I was on 'sick leave' from volunteering today , and the weather seemed in sympathy , as it remained cloudy and breezy for most of the day , but a bit of brightness after lunch was enough to make a visit to Spring Park pond .
Not that there was that much about , but the grass was alive with Grasshoppers and Crickets , and amongst them , good numbers of Roesel's Bush Cricket , identified by the cream edging to the pronotum , the saddle shaped plate behind the head . In the vegetation around the pond , a few newly emerged Common Darters were recorded . The tadpoles seemed to have found something of interest , out in the middle . The only flying Odonata were Broad Bodied Chasers , three males and a single female , looking very dull now . The vibrant powder blue of the males has gone too , but the dark line across the abdomen , just below the yellow spots , indicates that his offspring will be flying next year , the line made by the female holding on whilst they mated in flight . But , as one species is almost finished , another is just beginning . I found this Southern Hawker , still gripping it's exuvia , just before I left . As I did so , the Southern Hawker made it's maiden flight , upwards into the surrounding trees . On the way back to the car , lots of these small Bees , popping in and out of holes , mined in the ground . I believe they are Nomada species , possibly N.fulvicornis , but I'm not certain .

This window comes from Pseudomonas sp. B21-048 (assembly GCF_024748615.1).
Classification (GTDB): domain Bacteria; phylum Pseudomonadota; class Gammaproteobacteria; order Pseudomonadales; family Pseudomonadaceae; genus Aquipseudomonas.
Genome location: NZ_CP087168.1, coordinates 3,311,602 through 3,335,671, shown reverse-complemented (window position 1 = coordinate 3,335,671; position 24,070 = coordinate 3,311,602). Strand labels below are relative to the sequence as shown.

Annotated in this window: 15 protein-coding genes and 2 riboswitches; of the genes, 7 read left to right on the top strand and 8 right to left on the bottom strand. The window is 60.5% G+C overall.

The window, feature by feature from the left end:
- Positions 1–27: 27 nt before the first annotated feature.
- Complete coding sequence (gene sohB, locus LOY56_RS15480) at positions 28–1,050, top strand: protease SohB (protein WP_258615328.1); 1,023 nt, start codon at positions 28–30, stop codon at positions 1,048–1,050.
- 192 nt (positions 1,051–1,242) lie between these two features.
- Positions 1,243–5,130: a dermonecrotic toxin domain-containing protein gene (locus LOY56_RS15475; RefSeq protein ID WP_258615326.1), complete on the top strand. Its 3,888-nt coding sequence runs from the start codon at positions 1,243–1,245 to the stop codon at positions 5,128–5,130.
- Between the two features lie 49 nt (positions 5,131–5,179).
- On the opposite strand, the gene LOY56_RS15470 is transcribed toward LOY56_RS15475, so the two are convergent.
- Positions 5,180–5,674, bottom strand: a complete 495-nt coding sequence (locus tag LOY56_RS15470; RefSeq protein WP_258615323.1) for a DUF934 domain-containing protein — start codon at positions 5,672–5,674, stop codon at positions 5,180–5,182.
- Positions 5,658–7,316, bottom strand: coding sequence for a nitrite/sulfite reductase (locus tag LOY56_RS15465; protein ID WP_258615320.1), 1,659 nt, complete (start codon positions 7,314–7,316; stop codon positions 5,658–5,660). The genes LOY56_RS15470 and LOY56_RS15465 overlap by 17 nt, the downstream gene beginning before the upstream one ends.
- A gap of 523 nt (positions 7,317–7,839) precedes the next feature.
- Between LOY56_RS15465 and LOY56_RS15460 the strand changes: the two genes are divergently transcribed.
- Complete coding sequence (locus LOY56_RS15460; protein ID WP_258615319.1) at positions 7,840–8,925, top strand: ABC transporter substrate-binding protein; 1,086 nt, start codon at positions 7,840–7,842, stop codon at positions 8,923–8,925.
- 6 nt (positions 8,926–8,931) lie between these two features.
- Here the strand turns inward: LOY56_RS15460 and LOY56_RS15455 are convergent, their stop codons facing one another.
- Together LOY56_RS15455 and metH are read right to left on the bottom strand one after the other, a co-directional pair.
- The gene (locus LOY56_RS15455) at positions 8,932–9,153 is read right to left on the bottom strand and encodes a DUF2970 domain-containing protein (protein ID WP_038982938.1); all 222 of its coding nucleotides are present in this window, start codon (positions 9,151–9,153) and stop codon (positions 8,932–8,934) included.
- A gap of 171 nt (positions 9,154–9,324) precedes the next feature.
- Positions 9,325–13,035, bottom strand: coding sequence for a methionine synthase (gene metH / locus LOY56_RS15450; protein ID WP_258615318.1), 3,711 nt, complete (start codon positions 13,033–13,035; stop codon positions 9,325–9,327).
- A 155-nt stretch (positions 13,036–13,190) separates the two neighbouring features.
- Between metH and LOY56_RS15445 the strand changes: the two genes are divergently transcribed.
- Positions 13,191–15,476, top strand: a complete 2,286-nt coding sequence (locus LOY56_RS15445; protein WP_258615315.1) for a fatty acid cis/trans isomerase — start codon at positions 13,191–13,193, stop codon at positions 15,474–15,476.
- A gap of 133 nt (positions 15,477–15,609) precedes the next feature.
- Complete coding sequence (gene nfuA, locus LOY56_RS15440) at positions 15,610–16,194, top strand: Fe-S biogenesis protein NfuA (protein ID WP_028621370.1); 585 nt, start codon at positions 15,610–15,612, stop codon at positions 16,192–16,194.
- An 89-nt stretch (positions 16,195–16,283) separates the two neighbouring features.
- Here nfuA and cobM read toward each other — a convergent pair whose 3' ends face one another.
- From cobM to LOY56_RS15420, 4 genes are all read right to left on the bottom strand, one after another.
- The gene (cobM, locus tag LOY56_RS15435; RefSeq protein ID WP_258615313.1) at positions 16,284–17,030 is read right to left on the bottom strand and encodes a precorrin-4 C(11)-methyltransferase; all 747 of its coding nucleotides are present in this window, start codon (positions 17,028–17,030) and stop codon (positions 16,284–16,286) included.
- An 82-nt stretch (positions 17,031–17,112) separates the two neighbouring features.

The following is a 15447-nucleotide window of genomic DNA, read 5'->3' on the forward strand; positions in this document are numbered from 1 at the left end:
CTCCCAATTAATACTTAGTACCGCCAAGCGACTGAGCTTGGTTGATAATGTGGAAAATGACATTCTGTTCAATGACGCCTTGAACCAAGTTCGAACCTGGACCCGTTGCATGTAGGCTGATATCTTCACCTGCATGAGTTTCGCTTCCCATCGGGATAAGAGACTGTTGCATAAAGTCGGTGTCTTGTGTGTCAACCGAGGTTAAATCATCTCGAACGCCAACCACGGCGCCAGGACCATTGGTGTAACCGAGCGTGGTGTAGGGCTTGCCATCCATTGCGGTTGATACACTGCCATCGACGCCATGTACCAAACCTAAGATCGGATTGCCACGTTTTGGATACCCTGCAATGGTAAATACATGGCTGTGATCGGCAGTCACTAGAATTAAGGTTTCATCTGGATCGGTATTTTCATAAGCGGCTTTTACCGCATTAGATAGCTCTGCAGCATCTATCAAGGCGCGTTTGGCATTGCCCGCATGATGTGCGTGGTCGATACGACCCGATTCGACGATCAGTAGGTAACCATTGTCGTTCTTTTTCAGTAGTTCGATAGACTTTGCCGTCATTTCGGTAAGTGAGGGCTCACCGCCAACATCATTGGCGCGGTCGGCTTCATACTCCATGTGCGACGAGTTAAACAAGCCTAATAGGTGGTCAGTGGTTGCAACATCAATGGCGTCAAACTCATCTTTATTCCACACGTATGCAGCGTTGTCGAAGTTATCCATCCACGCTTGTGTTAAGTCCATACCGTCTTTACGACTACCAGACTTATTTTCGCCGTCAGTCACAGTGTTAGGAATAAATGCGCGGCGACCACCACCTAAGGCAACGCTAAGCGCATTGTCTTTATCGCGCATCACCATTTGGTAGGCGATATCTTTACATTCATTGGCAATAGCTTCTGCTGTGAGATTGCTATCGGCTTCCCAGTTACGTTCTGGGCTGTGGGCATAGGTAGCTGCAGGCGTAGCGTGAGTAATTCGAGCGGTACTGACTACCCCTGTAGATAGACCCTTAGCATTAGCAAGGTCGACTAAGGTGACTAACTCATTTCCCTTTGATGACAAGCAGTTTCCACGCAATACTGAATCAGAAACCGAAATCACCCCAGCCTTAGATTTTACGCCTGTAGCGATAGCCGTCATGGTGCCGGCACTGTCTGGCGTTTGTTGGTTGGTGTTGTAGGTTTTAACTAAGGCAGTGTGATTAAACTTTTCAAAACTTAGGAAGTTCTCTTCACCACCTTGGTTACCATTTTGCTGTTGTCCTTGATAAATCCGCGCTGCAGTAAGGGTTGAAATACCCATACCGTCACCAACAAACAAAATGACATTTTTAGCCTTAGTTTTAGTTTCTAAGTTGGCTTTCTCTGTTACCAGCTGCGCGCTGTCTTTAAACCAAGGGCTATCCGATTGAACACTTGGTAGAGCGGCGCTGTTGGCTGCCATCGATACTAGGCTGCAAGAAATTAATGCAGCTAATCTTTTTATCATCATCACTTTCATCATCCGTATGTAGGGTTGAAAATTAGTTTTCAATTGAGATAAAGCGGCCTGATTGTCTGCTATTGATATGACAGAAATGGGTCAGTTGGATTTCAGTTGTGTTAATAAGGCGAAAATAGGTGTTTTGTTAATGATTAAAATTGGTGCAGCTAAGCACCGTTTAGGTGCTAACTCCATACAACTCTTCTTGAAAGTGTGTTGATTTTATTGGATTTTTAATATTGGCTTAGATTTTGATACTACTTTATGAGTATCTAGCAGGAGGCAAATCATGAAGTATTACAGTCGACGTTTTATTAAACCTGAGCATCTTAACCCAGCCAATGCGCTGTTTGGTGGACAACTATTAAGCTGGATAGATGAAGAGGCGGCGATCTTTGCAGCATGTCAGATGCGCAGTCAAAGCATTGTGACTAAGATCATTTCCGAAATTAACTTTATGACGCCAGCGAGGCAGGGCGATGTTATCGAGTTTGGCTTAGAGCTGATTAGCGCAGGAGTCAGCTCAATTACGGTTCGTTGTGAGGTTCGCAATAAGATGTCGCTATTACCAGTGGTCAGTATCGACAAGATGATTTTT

1 day ago